between nations as well as individuals, encouraged their knowing each other and co-operating in
noble objectives. Allah says in the Qur’an:
‘‘O Mankind! We created you from a single [pair] of a male and a female, and made you into
nations and tribes, that you may know one another. Truly the most honoured of you in the sight of
Allah is the most righteous among you’’ (49: 13)
And Allah also says:
‘‘But if the enemy incline towards peace, do thou [also] incline towards peace’’ (8: 61)
As well as this exhortation to peacefulness, the Shari’a urges military action against those who are
engaged in plots against Islam. The Qur’an orders the believers to spare no pains in the preparation
to resist such plotters:
‘‘Against them make ready your strength to the utmost of your power. including steeds of war, to
strike terror into [the hearts of] the enemies of Allah and your enemies’’ (8: 60)
The Prophet, may peace and the blessings of Allah be upon him, enjoined humility among Muslim
brothers, saying: ‘‘He who behaves humbly and modestly, Allah will elevate him.’’ On the other
hand, he practiced showing superiority before an enemy in combat. The Qur’an confirms that:
‘‘Soon will Allah produce a people whom He will love as the will love Him lowly with the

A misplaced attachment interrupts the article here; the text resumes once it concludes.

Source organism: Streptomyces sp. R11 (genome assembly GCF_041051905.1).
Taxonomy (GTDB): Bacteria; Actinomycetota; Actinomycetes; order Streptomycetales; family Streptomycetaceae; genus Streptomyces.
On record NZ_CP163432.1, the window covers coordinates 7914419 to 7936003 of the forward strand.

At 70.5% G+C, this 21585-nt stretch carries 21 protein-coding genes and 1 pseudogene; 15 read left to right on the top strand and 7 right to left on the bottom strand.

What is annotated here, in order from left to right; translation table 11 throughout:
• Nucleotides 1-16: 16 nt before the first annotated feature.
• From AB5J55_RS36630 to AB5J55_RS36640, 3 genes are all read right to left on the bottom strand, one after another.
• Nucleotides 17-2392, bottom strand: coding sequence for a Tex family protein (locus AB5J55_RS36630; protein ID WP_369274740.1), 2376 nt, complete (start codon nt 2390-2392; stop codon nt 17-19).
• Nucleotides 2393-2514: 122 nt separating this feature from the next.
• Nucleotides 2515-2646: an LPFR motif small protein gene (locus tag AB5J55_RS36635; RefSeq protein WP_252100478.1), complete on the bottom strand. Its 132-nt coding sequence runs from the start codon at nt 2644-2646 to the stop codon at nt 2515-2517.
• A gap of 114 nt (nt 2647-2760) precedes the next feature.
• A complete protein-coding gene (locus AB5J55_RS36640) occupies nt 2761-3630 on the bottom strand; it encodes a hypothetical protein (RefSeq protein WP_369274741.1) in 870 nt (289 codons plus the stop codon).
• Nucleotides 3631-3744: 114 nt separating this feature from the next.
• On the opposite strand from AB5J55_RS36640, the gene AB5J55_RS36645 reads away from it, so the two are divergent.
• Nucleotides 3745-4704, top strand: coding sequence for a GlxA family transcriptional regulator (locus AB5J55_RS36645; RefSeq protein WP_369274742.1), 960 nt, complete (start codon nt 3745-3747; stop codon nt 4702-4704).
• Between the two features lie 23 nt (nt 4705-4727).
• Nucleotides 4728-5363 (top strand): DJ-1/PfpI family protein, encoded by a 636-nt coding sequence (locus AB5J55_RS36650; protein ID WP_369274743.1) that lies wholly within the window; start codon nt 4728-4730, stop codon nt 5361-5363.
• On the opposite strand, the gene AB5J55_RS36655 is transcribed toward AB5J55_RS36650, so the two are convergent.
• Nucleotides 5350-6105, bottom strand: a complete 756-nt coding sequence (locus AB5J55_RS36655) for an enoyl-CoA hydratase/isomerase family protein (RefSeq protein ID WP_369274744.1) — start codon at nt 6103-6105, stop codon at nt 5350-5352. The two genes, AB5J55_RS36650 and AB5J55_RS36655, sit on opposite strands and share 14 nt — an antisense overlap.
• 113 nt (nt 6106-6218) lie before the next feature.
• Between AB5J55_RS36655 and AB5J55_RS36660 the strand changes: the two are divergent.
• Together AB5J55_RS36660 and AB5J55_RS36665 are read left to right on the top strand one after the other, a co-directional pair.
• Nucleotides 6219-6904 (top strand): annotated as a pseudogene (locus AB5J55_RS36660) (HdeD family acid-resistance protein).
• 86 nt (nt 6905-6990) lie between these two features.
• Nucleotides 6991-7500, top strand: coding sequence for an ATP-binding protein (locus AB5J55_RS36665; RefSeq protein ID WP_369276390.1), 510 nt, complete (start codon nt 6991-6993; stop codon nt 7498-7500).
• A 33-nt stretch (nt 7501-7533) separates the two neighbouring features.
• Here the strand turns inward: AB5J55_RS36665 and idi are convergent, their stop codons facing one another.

believers, mighty against the rejecters’’ (5: 54)
And the Prophet, may peace and the blessings of Allah be upon him, said: ‘He who shows servility
willingly not forced — is not of us.’
The Messenger, may peace and the blessings of Allah be upon him, recommended forgiving offences
related to individual, personal rights according to the words of the Qur’an:
‘‘But if a person forgives and makes reconciliation, his reward is due from Allah.’’ (42: 40)
On the other hand, he stressed firmly collective rights and refused remission or intercession in
connection with the rights of Allah and with the full execution of His restrictive ordinances.
These are but a few examples from an abundance of others that indicate the scope of the Shari’a
which accords due scope to the contrasting elements in human life. The life of the righteous person
and of the righteous community does not neglect any one of these elements because, in the realm of